Is the individual investor better off sticking with mutual funds or exchange traded funds rather than trying to pick individual stocks?
Different people answer this age-old question many ways. Some will tell you that it is impossible for individual investors to succeed in picking stocks when many professional mutual fund managers do not seem to be able to consistently do the same thing.
At the other extreme you'll find any number of people who are willing to sell you a system that will virtually pick the stocks for you and promise great success with your investments in the stock market.
I fall somewhere in the middle of these two arguments. I do believe individuals can pick stocks that will be successful over the long term if they follow some simple rules and are willing to do their homework.
I do not believe most people, in fact the vast majority of people, can trade stocks successfully for any length of time before they will suffer substantial losses.
There are some people making money trading stocks and they will happily point out their success if you ask or even if you don't ask.
However, most investors do not have the time or the risk tolerance to trade stocks and succeed. I'm not talking about the occasional dabble where a minimal amount of money is at risk, but rather those people who invest substantial sums on a very regular basis and may in fact do this as a full-time job.
If you are willing to take a long-term view of investing in the stock market and forget about initial public offerings, hot tips from your neighbor or any other traps that investors fall into, I believe you can pick stocks that will help build wealth over the long term.
This is not something you do one evening after a couple of glasses of wine and decide you're going to be an investor. It takes a significant amount of work and a good understanding of your tolerance for risk.
For most people getting started investing in individual stocks, I would recommend putting 75% to 80% of your investors will assess in a couple of good low-cost stock and bond index funds and starting with the remaining money you have for investing in individual stocks.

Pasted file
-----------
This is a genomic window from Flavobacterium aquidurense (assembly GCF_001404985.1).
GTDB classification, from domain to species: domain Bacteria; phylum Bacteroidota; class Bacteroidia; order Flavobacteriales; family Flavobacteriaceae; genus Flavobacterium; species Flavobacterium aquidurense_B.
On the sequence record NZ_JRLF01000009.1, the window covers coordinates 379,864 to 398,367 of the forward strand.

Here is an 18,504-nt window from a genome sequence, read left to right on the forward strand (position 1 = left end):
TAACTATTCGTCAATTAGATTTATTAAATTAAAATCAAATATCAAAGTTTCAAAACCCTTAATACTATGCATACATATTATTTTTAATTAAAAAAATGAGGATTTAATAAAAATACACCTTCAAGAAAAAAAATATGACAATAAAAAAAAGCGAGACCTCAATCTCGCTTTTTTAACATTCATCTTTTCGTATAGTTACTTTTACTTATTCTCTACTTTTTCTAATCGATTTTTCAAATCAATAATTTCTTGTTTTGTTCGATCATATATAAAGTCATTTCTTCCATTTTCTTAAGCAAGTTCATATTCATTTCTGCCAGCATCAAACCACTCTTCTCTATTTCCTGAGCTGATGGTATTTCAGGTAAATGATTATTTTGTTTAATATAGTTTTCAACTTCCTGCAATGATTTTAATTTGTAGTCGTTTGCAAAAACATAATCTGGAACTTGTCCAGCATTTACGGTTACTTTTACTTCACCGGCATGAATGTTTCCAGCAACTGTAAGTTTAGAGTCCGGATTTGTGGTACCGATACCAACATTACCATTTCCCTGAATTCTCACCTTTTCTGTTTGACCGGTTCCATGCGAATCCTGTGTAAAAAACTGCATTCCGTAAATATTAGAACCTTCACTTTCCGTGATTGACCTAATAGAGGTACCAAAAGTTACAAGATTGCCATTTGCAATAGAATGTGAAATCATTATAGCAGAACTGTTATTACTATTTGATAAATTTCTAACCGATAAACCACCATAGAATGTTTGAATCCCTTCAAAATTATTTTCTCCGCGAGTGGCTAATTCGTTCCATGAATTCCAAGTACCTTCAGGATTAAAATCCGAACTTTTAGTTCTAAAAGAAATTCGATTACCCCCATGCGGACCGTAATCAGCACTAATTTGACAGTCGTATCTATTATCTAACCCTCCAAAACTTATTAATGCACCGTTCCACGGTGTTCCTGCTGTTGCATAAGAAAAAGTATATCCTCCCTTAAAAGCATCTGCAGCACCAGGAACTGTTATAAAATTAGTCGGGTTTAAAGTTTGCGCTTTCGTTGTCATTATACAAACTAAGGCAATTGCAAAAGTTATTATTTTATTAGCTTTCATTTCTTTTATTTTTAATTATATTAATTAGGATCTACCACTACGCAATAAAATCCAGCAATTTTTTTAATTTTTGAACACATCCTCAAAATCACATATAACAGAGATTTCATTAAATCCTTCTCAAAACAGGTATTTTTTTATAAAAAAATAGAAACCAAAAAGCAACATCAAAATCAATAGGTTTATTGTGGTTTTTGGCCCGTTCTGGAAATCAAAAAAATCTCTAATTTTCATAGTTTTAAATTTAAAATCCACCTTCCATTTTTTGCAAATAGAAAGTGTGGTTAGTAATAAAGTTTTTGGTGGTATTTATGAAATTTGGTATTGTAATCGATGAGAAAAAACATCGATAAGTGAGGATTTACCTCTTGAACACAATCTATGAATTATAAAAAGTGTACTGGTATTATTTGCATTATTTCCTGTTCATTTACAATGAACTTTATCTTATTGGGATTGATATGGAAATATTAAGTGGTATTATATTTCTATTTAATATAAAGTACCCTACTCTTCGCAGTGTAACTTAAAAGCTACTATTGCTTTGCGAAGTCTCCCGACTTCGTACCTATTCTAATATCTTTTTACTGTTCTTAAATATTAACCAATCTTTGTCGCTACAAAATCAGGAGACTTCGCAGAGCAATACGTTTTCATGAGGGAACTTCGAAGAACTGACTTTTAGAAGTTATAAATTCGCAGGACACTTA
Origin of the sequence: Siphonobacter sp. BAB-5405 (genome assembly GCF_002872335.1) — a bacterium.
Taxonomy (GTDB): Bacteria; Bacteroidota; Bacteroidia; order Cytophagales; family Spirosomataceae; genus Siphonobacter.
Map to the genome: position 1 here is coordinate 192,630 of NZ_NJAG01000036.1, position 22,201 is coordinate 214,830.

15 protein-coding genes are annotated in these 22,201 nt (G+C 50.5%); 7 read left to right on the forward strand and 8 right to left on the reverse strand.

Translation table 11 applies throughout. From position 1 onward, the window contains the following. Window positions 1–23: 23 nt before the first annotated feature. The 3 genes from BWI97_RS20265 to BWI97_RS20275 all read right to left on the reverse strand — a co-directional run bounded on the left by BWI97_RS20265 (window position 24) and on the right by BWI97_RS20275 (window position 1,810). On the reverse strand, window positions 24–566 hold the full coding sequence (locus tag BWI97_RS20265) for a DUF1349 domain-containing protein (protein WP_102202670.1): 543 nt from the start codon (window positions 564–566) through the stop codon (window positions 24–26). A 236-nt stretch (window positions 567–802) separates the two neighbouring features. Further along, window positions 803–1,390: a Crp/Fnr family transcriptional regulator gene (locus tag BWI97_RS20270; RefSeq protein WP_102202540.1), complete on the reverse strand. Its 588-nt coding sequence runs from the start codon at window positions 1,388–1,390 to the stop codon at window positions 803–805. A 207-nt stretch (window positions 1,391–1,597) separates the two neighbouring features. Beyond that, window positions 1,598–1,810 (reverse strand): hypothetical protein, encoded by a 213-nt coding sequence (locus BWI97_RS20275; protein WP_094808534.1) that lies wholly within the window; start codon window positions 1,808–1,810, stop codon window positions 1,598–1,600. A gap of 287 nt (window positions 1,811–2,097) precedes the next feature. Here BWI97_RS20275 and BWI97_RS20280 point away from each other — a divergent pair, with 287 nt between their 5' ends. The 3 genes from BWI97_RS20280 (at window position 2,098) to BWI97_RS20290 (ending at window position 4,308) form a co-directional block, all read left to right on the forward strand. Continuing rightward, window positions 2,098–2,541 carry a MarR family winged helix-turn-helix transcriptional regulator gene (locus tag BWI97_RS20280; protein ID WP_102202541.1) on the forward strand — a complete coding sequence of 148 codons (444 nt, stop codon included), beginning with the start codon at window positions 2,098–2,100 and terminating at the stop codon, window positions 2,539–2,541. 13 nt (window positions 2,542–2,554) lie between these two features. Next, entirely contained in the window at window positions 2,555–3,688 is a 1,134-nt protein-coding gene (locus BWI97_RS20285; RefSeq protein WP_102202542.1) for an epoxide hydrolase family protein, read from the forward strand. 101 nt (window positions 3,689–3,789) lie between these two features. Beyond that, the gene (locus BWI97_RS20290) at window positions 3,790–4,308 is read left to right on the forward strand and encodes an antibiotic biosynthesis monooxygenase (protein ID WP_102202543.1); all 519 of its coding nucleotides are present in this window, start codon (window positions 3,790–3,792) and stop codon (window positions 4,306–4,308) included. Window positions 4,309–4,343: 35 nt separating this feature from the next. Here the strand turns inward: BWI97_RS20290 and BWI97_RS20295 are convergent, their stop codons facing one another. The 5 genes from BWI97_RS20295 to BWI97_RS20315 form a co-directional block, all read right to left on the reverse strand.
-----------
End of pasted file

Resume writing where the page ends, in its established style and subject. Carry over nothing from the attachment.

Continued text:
Take your time and learn about investing in individual stocks. Do not invest all of your capital until you have some experience identifying great companies and determining great prices. It makes sense for most people to keep some of their money in index mutual funds or exchange traded funds. This will give you a certain amount of diversification that owning just a few stocks will not provide.
Many investors find investing in bonds particularly tricky. If you want to invest in any thing beyond U.S. Treasuries, a good bond broker or a bond index fund is your best bet.
Learning to find great companies to invest in takes time and patience. There will be periods during the stock market's regular cycles when the long-term investor should just sit by and let the drama play out - when the market is way over-priced.
The key to investing in individual stocks for the long term is buying great companies at great prices, which means you need to identify a great company and you need to identify the great price.
This may mean you don't buy that great company for many months until the price is where you think it should be so you can make a profit over the long term.
If you do not have the patience to find great companies and wait for great prices, you'll probably not succeed in investing in individual stocks over the long term.
However, if you're willing to do the work you can have all or some of your money invested in individual stocks.